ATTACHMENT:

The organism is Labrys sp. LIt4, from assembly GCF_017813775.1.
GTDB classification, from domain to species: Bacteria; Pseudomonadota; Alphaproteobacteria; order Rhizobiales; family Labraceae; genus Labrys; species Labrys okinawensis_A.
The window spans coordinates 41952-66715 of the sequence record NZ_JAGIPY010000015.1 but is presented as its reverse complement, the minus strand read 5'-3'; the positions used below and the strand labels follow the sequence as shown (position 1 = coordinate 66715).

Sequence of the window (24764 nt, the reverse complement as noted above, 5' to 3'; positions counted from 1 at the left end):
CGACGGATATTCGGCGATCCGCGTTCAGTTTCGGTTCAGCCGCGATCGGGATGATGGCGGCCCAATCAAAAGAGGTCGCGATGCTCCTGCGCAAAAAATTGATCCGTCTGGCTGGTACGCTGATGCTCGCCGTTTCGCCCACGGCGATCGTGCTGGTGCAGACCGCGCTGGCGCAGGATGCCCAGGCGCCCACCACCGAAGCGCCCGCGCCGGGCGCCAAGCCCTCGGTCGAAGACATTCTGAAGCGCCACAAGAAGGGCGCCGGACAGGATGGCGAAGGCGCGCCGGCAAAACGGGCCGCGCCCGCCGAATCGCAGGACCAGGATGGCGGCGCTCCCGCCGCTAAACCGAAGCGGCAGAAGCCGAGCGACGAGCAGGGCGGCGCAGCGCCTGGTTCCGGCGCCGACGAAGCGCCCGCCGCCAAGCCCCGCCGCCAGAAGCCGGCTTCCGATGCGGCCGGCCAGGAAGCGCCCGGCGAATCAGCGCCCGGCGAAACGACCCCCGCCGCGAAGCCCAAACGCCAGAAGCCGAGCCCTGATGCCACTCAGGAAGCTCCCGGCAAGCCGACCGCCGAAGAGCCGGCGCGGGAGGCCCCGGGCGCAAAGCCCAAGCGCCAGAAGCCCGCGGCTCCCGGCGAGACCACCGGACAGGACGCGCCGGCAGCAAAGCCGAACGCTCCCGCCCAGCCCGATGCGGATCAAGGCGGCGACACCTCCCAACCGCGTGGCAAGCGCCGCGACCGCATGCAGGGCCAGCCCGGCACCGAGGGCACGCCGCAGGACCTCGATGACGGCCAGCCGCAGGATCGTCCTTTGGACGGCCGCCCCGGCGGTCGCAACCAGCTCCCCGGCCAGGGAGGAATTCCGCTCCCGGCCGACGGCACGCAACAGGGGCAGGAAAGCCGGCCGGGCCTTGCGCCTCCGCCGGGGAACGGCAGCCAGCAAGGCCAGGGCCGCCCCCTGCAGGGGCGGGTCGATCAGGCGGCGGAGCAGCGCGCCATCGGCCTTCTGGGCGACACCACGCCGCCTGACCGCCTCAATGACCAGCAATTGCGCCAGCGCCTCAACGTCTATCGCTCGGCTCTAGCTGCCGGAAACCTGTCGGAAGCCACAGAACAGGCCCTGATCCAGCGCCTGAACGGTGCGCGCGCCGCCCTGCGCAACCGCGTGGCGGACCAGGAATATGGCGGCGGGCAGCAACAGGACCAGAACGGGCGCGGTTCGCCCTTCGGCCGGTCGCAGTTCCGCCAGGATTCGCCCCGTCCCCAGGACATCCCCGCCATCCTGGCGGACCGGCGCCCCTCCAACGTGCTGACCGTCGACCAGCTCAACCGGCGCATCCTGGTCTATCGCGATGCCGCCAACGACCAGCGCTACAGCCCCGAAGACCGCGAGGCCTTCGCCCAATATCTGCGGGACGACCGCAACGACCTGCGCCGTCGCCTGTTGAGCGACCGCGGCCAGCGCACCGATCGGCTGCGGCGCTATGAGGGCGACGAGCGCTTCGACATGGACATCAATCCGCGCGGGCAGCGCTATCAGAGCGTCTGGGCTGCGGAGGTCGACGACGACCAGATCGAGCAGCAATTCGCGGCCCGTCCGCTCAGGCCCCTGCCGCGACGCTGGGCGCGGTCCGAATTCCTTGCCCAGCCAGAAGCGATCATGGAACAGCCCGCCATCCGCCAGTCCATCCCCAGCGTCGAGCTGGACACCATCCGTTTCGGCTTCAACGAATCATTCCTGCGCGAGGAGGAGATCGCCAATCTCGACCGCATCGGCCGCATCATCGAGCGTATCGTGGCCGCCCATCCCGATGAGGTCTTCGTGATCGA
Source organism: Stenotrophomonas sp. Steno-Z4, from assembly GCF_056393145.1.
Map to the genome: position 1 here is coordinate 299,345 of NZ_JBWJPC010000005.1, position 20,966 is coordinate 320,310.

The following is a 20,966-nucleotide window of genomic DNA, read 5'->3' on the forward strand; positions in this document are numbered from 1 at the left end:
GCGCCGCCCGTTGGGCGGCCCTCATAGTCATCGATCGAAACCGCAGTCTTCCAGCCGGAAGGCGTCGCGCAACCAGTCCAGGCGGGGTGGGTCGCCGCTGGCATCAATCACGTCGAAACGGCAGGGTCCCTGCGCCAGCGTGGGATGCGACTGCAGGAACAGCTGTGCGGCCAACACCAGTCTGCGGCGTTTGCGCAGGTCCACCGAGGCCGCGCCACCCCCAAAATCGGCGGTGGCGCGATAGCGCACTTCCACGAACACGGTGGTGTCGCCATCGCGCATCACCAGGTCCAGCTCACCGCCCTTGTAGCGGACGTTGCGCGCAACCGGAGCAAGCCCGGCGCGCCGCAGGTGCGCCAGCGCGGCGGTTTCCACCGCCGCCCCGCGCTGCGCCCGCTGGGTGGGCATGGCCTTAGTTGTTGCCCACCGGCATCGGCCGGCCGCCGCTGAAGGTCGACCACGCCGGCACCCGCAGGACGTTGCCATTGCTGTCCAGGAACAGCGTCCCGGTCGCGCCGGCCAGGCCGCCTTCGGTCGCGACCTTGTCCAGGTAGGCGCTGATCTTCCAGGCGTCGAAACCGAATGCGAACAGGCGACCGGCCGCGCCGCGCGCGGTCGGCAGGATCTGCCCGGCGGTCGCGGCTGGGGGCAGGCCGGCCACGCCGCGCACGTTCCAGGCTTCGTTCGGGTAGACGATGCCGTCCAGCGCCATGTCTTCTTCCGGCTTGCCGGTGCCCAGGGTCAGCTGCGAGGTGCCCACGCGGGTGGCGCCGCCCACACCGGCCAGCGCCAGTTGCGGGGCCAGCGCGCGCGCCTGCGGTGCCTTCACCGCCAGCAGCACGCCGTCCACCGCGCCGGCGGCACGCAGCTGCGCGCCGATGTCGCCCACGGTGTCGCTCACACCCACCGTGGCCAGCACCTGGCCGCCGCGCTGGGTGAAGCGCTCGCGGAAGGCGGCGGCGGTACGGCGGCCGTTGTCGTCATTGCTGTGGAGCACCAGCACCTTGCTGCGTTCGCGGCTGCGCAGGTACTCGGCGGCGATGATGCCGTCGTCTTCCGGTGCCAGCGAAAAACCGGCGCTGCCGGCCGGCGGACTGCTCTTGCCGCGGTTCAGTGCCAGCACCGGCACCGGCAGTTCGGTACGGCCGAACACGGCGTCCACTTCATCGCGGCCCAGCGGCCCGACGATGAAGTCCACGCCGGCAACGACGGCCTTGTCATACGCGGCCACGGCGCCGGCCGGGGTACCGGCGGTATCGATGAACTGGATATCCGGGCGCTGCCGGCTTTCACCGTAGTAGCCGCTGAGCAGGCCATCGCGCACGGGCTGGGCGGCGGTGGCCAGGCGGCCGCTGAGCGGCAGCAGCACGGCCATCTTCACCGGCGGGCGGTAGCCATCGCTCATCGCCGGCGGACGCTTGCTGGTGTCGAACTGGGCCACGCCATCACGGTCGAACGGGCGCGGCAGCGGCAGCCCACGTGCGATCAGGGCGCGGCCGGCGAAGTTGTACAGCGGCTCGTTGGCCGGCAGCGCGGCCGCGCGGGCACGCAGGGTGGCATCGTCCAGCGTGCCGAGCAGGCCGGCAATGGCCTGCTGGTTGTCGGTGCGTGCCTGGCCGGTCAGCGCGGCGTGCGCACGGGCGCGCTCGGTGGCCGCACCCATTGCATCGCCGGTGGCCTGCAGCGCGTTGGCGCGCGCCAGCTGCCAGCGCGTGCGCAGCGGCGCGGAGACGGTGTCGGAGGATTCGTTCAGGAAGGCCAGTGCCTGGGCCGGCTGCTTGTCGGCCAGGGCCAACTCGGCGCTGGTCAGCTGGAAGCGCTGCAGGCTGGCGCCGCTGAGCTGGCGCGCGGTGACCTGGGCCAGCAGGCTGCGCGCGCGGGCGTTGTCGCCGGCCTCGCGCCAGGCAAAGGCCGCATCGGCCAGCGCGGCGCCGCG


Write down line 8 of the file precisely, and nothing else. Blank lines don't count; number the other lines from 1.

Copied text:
The following is a 20,966-nucleotide window of genomic DNA, read 5'->3' on the forward strand; positions in this document are numbered from 1 at the left end: